HW12: Histograms – Button Experiment
PART I: Collect Experimental Data
- Measure the diameter of the provided 30 buttons (use mm).
- Follow the instructions presented in class on how to use the digital calipers.
- Record the diameter of each button to 2 decimal places (x.xx).
PART II: Organizing the Data
- A table with data from your team (30 buttons), your section (300 buttons), and all EGR 186 sections (2,400-3,000 buttons).
- Histograms (using EXCEL) to show the frequencies of button diameters of your team’s data (30 buttons), your section’s data (300 buttons), and all EGR 186 sections (2,400-3,000 buttons).
You will have 1 table and 3 histograms. Be sure your graphs are appropriately scaled. In other words, do not compare the diameters of your group (30 buttons) to the entire section (300 buttons). If you want to compare 30 buttons to 300, convert to a percentage (%).
PART III: Presenting the Experiment
Write a report to explain the experiment, show the data collected, and discuss the results.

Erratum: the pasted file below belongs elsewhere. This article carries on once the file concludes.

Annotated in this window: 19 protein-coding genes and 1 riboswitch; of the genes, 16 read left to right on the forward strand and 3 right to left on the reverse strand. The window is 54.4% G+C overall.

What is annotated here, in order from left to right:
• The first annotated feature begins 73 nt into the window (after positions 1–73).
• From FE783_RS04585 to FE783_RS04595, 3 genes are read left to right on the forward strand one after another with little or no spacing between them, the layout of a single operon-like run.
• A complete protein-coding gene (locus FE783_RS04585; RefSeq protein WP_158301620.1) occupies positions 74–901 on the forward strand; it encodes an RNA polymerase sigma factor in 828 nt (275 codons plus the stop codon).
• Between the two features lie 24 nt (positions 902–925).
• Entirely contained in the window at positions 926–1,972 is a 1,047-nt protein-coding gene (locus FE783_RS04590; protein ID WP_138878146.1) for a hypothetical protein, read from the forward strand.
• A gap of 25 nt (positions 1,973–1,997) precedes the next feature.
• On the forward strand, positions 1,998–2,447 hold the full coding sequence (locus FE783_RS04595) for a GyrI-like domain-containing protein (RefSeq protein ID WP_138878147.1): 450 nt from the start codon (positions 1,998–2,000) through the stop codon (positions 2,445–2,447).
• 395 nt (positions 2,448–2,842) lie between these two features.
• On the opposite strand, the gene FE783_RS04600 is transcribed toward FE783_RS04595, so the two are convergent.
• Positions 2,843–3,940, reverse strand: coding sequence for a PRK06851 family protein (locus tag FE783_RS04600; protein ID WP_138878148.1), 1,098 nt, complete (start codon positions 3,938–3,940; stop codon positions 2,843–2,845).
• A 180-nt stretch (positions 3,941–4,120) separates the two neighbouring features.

- Include a cover page with appropriate information.
- The report must contain a 1) problem statement, 2) methods section, 3) results section, and 4) conclusion (make a conclusion by writing a short paragraph to answer the provided questions).
- Conclusion: discuss your observations regarding the frequencies of button diameters.
- Is there a distinct trend or trends? Is/Are the trend(s) similar across all 3 histograms?
- Discuss why such a result may have occurred.
PAPER FORMAT NOTES:
Write your paper in 3RD PERSON! For example, “The data show…”, NOT “I saw a trend in the data…”. In
engineering technical papers, the data is the focus (not you…).
Properly label title and axes of every graph. No legend is required.
Explain what each graph and table is in the text. Refer to each graph in the text (Figure 1, Figure 2, Table 1, etc.).
Each graph must also have a caption centered directly BELOW the figure (i.e. Figure 1: Team results of…).
Each table must have a caption centered directly ABOVE the table (i.e. Table 1: Team results of…).
Refer to the articles you read for the Tech Comm Project for format, header, figure, table, and caption examples.